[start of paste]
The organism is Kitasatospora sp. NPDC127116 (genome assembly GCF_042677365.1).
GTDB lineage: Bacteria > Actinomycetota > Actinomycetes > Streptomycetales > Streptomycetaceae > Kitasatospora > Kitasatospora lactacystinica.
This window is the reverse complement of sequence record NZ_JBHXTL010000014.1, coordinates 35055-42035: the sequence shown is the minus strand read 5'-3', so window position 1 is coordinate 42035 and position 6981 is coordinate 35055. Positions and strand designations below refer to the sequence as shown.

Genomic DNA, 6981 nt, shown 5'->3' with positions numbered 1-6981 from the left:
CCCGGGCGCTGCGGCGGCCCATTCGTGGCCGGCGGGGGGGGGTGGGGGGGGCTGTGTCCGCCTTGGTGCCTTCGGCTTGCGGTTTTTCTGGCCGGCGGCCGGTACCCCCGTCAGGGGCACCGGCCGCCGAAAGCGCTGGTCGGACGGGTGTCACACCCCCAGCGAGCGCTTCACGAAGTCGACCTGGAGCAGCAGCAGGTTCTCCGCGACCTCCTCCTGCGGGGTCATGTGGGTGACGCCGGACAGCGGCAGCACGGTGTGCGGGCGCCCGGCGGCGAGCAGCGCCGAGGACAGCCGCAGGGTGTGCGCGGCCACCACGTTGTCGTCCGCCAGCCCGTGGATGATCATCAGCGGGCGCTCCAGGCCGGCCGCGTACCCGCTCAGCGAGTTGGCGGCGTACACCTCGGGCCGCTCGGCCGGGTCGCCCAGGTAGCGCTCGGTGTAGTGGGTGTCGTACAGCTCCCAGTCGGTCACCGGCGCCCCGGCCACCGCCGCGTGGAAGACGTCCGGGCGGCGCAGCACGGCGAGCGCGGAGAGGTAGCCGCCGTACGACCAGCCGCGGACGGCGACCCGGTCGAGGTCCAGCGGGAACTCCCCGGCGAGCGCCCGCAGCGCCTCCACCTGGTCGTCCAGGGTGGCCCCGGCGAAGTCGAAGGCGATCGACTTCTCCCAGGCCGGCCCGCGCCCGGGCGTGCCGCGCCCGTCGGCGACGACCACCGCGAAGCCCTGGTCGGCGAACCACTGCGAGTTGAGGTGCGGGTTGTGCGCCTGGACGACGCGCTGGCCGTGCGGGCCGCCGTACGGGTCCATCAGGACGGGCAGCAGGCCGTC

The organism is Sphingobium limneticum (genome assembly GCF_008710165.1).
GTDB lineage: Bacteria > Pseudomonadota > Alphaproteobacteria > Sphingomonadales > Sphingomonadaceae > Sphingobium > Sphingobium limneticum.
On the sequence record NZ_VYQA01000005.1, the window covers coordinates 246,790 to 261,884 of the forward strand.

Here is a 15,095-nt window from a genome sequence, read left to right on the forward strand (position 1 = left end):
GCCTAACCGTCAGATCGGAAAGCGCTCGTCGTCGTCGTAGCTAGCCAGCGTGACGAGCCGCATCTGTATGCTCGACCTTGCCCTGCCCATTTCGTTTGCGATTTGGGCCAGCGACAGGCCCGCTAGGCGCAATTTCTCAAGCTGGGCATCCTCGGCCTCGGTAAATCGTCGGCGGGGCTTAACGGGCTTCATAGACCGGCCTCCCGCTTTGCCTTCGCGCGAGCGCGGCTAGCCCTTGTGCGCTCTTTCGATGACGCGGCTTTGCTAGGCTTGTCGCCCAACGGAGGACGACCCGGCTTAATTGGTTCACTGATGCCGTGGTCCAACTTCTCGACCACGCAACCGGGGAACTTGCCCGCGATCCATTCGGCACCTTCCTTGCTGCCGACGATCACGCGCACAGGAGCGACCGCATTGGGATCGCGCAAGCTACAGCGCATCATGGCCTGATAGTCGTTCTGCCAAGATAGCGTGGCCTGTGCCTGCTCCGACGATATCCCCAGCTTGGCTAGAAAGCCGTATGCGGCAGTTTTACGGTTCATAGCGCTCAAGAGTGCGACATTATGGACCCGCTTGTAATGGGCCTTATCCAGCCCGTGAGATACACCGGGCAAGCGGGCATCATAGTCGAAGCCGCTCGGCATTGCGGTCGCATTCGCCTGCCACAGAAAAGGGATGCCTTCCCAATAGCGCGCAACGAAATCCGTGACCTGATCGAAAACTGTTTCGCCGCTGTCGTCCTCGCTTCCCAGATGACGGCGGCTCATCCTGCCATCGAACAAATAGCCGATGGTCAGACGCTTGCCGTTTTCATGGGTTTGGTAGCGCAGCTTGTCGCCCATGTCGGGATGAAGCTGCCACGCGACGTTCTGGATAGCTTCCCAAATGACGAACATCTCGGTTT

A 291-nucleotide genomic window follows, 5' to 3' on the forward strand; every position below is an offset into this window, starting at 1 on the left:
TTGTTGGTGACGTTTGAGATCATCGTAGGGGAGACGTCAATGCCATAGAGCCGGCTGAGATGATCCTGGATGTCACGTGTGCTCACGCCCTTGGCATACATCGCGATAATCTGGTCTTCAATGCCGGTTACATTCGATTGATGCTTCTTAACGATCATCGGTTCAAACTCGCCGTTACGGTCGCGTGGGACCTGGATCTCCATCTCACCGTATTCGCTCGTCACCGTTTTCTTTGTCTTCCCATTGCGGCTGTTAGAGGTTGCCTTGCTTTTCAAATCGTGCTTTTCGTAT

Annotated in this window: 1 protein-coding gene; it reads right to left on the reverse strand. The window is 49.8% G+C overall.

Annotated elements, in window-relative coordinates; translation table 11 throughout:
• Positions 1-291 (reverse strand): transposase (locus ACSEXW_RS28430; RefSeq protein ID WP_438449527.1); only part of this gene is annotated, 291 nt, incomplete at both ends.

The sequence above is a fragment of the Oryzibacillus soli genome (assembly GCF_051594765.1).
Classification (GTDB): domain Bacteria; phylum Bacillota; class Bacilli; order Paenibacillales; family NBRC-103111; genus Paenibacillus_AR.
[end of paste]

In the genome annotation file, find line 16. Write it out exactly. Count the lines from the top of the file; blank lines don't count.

The sequence above is a fragment of the Oryzibacillus soli genome (assembly GCF_051594765.1).